Unreal Nature

January 27, 2019

The Sounds of Life

Filed under: Uncategorized — unrealnature @ 5:53 am

… Can you imagine placing an LP on the turntable that contains the sound of your first words, your grandfather’s diary or the sounds of the social function that you attended last weekend?

This is from Sound by Artists by Dan Lander (1990):

… it is difficult to identify an art of sound precisely because of its historical attachment to music. Although music is sound, the tendency has been to designate the entire range of sonic phenomena to the realm of music. With the introduction of noise — the sounds of life — into a compositional framework tending towards the ephemeral and avoiding the referential, artists and composers have created works based on the assumption that all sounds uttered are music.

… The imposition of a ‘musical template’ onto the sounds that otherwise, in a day-to-day context, have meanings other than musical ones, leads us to a dead-end conclusion: all sound is music.

… The stripping away of meaning from the noise of our world constitutes a refusal — fetishizing the ear, while ignoring the brain — to engage ourselves in dialogue with the multiplicity of meanings conveyed by the sounds we produce, reproduce and hear. If a critical theory of sound (noise) is to develop, the urge to ‘elevate all sound to the state of music’ will have to be suppressed. Noise your lover’s voice, a factory floor, the television news — is ripe with meaning and content distinguishable from the meaning and content of musical expression. It is this content that constitutes any possibility for an art of sound.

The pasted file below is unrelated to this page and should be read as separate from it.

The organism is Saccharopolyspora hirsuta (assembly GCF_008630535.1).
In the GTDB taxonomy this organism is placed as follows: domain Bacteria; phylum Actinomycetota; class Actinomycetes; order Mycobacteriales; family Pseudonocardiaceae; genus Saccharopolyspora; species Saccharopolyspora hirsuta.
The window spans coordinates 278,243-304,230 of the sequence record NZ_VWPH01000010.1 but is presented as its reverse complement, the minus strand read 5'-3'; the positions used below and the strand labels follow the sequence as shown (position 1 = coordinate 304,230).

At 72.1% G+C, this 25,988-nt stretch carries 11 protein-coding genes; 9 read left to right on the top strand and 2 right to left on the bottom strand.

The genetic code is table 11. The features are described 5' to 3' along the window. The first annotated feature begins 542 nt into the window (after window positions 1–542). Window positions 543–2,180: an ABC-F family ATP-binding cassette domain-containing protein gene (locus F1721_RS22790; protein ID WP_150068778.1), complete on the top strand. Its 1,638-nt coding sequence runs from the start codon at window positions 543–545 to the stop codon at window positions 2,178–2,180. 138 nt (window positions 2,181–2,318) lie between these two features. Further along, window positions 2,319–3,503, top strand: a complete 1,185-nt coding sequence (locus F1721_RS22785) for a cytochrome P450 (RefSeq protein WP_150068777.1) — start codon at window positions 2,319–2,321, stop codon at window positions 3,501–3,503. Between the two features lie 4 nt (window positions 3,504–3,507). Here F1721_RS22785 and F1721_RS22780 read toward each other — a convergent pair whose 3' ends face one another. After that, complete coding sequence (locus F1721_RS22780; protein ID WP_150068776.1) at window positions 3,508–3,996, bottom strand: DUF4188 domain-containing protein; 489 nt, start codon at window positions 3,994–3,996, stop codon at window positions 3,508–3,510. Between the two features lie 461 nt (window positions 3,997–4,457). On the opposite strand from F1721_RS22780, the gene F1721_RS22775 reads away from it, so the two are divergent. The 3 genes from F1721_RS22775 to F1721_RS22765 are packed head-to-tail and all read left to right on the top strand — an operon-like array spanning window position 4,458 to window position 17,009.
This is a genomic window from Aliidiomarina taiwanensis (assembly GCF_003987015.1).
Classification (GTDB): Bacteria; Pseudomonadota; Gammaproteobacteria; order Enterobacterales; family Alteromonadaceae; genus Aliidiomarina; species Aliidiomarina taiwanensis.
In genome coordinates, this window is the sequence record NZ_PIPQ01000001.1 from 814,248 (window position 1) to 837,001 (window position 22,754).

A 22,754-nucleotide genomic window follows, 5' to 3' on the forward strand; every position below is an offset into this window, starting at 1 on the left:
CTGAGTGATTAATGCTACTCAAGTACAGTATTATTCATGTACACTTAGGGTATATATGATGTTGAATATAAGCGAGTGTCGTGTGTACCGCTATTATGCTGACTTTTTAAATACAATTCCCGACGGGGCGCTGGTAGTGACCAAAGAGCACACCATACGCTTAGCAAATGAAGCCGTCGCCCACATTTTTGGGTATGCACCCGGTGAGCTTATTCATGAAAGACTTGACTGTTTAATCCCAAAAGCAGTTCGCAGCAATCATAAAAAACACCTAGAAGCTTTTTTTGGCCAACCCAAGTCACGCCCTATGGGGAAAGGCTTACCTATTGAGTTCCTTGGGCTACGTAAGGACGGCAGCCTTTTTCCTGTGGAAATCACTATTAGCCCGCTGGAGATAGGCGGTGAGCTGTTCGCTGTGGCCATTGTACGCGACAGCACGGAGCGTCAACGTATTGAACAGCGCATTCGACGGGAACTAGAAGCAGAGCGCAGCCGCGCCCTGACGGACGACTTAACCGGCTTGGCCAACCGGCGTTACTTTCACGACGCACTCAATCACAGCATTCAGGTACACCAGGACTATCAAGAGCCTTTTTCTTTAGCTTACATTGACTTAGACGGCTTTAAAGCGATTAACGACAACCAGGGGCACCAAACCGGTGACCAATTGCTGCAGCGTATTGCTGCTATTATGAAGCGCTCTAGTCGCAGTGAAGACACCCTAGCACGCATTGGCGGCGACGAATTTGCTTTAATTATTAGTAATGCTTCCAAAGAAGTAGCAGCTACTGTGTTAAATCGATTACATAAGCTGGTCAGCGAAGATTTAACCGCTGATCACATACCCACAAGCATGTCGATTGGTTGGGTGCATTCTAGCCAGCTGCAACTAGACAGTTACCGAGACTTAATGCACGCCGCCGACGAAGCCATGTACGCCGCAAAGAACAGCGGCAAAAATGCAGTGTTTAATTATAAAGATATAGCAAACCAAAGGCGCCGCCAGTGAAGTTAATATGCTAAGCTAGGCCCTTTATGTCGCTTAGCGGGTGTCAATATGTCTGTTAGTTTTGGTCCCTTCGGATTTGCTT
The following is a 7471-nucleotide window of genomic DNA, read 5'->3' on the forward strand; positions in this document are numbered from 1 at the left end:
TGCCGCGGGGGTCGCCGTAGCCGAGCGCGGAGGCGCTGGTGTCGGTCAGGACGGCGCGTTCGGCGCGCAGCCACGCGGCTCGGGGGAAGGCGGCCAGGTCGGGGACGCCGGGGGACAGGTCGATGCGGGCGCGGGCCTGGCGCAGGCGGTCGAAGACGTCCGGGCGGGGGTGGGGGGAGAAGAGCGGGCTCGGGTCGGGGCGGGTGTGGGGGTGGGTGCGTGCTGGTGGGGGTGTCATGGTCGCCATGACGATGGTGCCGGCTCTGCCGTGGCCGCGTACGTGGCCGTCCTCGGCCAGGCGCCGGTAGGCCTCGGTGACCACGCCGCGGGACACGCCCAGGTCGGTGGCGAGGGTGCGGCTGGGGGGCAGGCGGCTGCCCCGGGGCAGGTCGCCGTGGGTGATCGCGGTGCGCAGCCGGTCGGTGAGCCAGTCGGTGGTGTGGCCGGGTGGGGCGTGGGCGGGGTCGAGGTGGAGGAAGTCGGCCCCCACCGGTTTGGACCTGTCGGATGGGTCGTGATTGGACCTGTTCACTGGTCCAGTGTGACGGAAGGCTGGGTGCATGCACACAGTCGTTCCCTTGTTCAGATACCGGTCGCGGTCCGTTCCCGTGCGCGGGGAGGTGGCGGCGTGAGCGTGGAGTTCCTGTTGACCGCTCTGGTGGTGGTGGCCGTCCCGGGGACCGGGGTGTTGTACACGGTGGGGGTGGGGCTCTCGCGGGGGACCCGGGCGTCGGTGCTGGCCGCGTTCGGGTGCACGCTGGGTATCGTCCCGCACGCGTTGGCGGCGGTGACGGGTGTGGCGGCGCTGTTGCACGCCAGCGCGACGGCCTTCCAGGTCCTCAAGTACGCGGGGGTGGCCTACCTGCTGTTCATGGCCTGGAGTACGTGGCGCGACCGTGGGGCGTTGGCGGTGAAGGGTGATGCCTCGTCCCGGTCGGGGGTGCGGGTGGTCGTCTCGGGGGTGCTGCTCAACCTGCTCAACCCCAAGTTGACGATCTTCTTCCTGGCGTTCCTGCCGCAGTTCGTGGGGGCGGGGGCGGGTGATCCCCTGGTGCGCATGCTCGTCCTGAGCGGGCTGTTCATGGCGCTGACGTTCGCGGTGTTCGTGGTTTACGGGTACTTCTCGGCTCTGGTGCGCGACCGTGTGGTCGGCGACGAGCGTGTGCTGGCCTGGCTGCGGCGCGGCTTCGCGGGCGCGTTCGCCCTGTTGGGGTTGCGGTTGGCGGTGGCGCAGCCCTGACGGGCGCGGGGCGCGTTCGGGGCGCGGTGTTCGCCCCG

… Although photography, for which theories of representation are well established, preceded that of sound recording, a theory of phonography (recorded sound) has yet to emerge. … [P]honography, as a form of cultural and social representation, exists in a vacuum, devoid of any substantial critical discourse.

… The potential of the microphone/tape recorder is boundless — compact, battery operated, inexpensive and readily available — as an instrument for artistic and social expression. Any social or private activity that emits sound can be recorded. Can you imagine placing an LP on the turntable that contains the sound of your first words, your grandfather’s diary or the sounds of the social function that you attended last weekend?

-Julie

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